Lincoln, Civility, and Reality TV
This goes against our modern sense of how politics is supposed to function. In 2009, when a South Carolina Congressman shouted, “You lie!” as President Obama spoke, people were horrified. What has happened, we bemoaned, to civility in American politics? It’s bad enough that commentators are screaming at each other on Fox News, but now, in the House of Representatives?
But then, this past weekend, I went to see Lincoln. And to me, the most fascinating part was watching the Congressmen debating each other in the circa-1864 House of Representatives. These weren’t just any debates. Out of the mouths of these distinguished gentlemen came personal attacks and painfully clever barbs, which were followed by partisan roars of approval. Along with the cigars and spittoons, I almost expected to see these guys with frothy mugs of lager. They may as well have been at the pub.
So, would we be better off with this kind of Congressional discourse? Or with similar kinds of presidential debates?
Well, on the one hand, probably not—at least to this extreme. This country is suffering from some serious partisan divisions. While it might be amusing to watch Barney Frank and Michele Bachmann trading boisterous witticisms about the fiscal cliff, this might not be the most effective way to unite us.
On the other hand, the advantage of this kind of angry and open debate is that we actually get to hear what politicians really think—and to see some actual passion behind the rhetoric. Maybe if politicians brought issues to life with their passion, citizens would be more engaged.
If anything, C-SPAN ratings would go up. People would get bored with the predictable drama on reality TV and tune into the chaotic Congressional shouting matches. (As I watched the Congressional sparring in Lincoln, I imagined the C-SPAN logo on the bottom of the screen.) Heck, C-SPAN could spice things up further by adding reality TV conventions to the Congressional sparring, like interspersing the Congressional action scenes with “in the moment” interviews with the contestants… er, representatives. Michele Bachman would confide to the camera, “Barney Frank wants everyone to think he’s so concerned about the fiscal cliff. But I don’t think he’s here for the right reasons.”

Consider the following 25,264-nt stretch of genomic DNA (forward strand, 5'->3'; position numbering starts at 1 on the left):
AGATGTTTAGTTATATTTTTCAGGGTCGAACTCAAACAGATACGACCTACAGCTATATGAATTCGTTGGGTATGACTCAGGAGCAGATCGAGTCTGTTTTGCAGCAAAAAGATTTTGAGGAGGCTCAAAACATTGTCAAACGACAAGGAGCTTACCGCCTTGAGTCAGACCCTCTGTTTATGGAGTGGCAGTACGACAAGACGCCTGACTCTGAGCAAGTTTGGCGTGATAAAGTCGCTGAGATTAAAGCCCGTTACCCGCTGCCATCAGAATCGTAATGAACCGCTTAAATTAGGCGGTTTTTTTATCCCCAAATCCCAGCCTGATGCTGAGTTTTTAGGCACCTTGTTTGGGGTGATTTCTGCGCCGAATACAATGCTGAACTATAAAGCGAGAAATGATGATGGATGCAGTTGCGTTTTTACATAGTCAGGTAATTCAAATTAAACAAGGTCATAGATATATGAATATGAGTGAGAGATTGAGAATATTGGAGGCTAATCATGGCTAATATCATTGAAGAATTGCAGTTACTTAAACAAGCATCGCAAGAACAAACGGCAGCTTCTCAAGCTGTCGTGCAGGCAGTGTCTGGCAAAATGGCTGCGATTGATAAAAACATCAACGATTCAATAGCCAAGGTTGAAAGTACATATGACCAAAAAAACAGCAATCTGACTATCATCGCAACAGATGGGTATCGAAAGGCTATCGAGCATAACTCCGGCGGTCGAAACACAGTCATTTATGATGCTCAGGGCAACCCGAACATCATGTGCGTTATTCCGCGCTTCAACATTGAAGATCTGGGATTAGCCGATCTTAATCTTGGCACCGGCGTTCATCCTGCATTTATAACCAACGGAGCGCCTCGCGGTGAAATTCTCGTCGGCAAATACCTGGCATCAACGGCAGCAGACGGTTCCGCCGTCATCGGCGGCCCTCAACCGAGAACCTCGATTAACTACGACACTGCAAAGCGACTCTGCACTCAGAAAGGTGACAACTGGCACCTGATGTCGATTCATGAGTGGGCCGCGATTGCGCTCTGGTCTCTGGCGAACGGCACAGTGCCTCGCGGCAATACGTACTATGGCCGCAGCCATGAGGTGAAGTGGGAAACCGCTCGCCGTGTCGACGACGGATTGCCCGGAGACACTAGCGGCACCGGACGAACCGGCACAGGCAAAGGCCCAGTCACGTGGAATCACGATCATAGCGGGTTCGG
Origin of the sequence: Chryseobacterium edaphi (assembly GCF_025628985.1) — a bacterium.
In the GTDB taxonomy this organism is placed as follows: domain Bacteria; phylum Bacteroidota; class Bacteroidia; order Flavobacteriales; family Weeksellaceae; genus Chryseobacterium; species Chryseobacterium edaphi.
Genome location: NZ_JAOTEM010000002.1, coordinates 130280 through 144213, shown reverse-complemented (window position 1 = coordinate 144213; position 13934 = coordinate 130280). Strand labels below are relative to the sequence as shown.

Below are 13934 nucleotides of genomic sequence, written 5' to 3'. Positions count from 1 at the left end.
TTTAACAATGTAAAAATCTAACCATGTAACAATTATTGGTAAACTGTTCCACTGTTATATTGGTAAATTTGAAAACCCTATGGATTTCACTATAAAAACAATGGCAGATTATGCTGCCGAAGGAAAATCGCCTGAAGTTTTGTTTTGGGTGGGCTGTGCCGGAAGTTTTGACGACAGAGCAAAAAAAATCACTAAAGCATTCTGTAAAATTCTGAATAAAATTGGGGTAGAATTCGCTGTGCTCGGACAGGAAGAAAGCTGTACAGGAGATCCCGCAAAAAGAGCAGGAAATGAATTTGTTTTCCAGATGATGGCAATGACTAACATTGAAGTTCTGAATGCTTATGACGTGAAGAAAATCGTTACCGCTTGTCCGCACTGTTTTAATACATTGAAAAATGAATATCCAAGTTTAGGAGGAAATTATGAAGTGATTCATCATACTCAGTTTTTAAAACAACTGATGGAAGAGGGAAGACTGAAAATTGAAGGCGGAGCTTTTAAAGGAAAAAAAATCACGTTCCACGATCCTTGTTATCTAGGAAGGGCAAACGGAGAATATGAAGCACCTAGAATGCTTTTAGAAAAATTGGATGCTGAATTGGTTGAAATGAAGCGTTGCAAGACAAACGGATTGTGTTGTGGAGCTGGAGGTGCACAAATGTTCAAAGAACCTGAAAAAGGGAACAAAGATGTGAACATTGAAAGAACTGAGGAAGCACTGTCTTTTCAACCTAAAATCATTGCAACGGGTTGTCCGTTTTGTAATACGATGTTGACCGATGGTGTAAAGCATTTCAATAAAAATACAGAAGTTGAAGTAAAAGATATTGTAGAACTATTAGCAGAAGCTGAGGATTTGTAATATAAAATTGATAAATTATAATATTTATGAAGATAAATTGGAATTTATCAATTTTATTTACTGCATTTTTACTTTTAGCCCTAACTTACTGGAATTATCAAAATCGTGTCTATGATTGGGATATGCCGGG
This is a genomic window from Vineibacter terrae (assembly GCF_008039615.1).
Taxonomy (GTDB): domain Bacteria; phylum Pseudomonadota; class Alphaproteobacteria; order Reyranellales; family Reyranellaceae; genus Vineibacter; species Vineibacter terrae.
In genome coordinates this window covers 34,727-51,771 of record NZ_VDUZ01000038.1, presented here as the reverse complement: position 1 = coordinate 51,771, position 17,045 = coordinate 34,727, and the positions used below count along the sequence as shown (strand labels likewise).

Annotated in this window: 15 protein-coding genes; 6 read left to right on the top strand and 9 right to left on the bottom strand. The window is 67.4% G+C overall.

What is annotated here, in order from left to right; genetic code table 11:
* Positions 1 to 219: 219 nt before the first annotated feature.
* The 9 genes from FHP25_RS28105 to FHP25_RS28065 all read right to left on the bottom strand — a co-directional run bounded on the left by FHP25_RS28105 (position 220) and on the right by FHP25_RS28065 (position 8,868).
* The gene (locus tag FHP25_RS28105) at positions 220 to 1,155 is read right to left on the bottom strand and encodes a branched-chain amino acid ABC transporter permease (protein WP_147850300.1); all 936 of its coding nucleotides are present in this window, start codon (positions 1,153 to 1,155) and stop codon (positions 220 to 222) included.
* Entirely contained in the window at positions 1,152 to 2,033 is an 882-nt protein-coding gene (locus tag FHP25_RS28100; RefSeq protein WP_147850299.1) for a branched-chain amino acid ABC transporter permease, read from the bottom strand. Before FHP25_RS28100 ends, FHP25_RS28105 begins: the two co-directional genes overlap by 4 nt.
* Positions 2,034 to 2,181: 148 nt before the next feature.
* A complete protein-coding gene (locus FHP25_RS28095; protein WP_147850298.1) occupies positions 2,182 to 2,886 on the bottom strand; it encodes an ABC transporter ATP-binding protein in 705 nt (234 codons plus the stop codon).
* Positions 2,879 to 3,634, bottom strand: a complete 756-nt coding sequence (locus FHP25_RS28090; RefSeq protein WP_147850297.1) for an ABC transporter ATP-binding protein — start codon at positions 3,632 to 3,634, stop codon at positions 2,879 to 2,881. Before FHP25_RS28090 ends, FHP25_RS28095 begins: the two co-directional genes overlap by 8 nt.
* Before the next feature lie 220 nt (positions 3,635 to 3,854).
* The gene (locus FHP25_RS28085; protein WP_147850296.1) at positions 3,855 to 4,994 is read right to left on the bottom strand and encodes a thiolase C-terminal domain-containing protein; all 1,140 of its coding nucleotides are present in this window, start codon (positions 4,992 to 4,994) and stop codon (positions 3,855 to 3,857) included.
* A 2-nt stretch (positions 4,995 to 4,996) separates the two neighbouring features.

We could take the reality TV motif further and have representatives vote each other out of Congress, with tribal councils held along the Potomac. Or we could play, “Who Wants to be the Vice Presidential Nominee?” Howie Mandel could be the host. Or Guy Fieri. Or Monica Lewinsky. Or maybe teams of presidential and vice-presidential candidates could travel around the country in a version of The Amazing Race.
But I digress.
Some may argue that if Congress got more boisterous, the rest of our political discourse would become even less civil. While this may be the case, I wonder if the opposite might be true. After all, in a nation where our representatives feel the need to tiptoe around their true feelings, we have an overabundance of incivility elsewhere. Fox News is just one example. To find incivility, all you need to do is pop by an Internet comments section in response to just about any controversial issue. The ensuing “screaming” match would make the 1864 Congressmen blush.
If our politicians would actually tell it like it is a little more, would we feel less inclined to berate strangers on Facebook because they disagree with us about taxes? I don’t know. Maybe we need to get it out of our system somewhere, and since they didn’t have Internet flaming in 1864, they did it in Congress.
Of course, more honesty by politicians wouldn’t be appreciated by everyone. A relative of my husband’s reported that she turned off this year’s vice-presidential debate because “there was too much interrupting.” In fact, here in Minnesota, where expressing one’s opinion about just about anything means you may be in violation of “Minnesota Nice,” forthright representatives would not go over with many.
On the other hand, there are many of us out there who appreciate the Joe Bidens of the world who say things like “malarkey” and show some real passion for the issues affecting our country. (Also, since I grew up in New Jersey and I’m Jewish, I pretty much don’t even when someone interrupts.)
So, no, of course we don’t want to get back to an age where Congress is a battleground the way it was in 1864. But maybe the public would be more engaged if our leaders moved just a little more in the direction of the rhetoric of 1864.
And maybe C-SPAN needs some new programming.